State legislative offices often do superb constituent service. They often run interference for people with the appropriate agencies – people who have no idea whose jurisidiction or responsibility some problem falls under. Is transportation a state issue? Many times it is – and in many ways that it shouldn’t! The point is that when any agency is required to conduct public outreach, it is logical and efficient to use the offices of the elected representatives to reach constituents. If they don’t, it can only be because they really don’t want to reach the public.

  • Davis

    There is absolutely no reason for DOT to go out of its way to tell Tom Duane about a new bike lane. It’s not his jurisdiction and keeping him in the loop will only serve to slow down or kill such projects. These guys already have their hands wrapped tightly enough around the City’s neck when it comes to transportation policy. Now Duane wants to be looped in to minor — yes, minor — street design decisions? Run for City Council, Tom or become a Community Board member.

  • Spud Spudly

    Boo-hoo. Poor Tom just wants to be included.

    If they had given him the heads-up he probably would have scooped them and taken credit for the entire project in his office’s taxpayer funded newsletter/campaign flyer.

  • Hilary

    And that, Spudly, would have been the perfect outcome! Someone gave me great advice: it’s amazing what you can get done if you don’t need the credit.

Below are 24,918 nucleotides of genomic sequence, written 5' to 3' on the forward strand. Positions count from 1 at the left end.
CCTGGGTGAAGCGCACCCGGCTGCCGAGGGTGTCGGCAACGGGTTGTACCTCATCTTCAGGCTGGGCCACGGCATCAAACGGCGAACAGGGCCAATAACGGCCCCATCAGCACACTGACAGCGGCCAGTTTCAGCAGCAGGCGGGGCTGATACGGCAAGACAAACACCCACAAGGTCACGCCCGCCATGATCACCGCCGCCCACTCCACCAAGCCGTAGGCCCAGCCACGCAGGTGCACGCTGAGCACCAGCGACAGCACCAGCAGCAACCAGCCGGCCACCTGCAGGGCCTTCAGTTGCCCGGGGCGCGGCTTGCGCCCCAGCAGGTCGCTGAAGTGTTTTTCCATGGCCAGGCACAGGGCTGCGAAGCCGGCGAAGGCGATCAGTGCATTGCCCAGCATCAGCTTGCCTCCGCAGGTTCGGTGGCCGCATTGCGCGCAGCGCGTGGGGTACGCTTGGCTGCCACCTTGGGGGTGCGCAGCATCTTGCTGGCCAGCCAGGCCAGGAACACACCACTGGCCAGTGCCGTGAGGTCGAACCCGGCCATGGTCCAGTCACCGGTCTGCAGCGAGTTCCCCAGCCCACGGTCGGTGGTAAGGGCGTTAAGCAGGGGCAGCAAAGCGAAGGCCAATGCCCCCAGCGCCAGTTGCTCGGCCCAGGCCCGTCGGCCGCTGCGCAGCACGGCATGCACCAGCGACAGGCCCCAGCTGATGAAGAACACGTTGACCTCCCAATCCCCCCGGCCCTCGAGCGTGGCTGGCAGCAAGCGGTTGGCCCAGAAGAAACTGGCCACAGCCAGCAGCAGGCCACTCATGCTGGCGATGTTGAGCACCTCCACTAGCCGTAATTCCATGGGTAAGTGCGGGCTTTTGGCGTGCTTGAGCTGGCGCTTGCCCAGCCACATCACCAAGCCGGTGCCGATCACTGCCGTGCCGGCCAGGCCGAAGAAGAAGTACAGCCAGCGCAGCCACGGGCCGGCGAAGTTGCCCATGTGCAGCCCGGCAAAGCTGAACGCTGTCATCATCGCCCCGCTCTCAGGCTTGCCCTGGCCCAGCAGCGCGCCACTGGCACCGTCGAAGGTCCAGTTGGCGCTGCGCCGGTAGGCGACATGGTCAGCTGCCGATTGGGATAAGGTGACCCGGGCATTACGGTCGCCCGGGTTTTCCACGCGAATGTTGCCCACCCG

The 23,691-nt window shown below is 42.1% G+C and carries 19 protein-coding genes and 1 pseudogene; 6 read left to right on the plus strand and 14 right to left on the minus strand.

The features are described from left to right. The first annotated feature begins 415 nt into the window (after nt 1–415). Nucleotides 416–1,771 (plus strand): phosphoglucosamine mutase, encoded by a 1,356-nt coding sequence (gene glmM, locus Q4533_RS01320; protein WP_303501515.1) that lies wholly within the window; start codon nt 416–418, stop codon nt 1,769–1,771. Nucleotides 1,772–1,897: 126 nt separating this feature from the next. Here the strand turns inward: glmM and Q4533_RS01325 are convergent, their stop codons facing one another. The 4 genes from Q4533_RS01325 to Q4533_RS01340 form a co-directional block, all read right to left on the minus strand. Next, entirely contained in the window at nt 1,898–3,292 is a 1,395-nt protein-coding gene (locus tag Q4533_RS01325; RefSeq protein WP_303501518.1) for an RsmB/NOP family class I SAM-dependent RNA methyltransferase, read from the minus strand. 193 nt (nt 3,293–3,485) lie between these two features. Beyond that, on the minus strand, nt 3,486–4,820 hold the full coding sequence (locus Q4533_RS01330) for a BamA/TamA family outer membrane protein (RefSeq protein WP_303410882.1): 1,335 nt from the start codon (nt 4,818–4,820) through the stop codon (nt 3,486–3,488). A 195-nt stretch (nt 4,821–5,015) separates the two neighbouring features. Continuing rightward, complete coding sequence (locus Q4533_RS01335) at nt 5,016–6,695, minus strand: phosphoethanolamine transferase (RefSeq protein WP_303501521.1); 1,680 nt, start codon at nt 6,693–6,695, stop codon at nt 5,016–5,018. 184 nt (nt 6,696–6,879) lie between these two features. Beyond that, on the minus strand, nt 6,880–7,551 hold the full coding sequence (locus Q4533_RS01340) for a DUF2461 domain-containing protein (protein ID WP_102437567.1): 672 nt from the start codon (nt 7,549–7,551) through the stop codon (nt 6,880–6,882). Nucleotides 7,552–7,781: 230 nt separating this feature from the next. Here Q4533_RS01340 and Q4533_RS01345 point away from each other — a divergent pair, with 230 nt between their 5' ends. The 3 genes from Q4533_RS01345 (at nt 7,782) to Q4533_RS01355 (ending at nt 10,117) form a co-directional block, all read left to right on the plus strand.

• Rhubarbpie

    Boy, I wouldn’t want to deal with the lot of you if I were in public office!

    I’m no fan of Tom Duane’s — he’s the reason we have a weak state senate minority leader — but it seems like a perfectly reasonable request for an official to ask to be informed about what is going on in his district.

    Since the state government (though not necessarily the senate minority, but that is likely to change soon) probably has more influence over much of what happens in the city than the council does, wouldn’t you want to make sure its members are up to date on projects in their districts? It doesn’t take much — another couple of envelopes stuffed and addressed, maybe, or an e-mail sent to one or two more people?

    Yes, Sen. Duane might have objected to the lane, but then you get his opinion and, assuming it isn’t enough to make you rethink the project, you move forward.

    I suspect that the DOT is trying to do better in reaching out to officials and the public. But obviously they have a ways to go.

    I’ll exempt duh and Glenn from my rant, of course.

  • Rhubarbpie

    And Hilary as well — your point is a good one.

  • 9th av

    Having attended the screening, I’m fairly certain Tom Duane’s “swipe” was over the poor implementation of the bike lane. Have any of you actually used it? It’s awful. DOT certainly could have stood to seek some input from the community and its elected officials.

    What a situation DOT has set up: Surprise people with one terrible bike lane… back them into getting upset about it… Just hope they don’t use this to point their finger and say “See? People don’t really want bike lanes after all.”

  • Dave H.

    I just used it yesterday and thought it was fine – except for the unmarked, black, barely-visible-at-night garbage dumpster that was blocking the entire bikeway around 20st that I almost collided with.

    What don’t you like about it?

  • myrtle guy

    Consensus, or majority agreement, doesn’t seem to be the appropriate term to describe what was lacking for Duane. He was surprised to now know anything about it. #4 is right on. DOT should have notified Duane.

    Nevertheless, isn’t a government efficient when it can maintain local agencies that implement policy without having to speak to every elected representative for each project?

  • gecko

    Can’t wait until there are cycle tracks all over the city, especially extending out to the outer reaches were people may be reasonably justified to use cars.

    They will make the transition to congestion pricing work so much easier.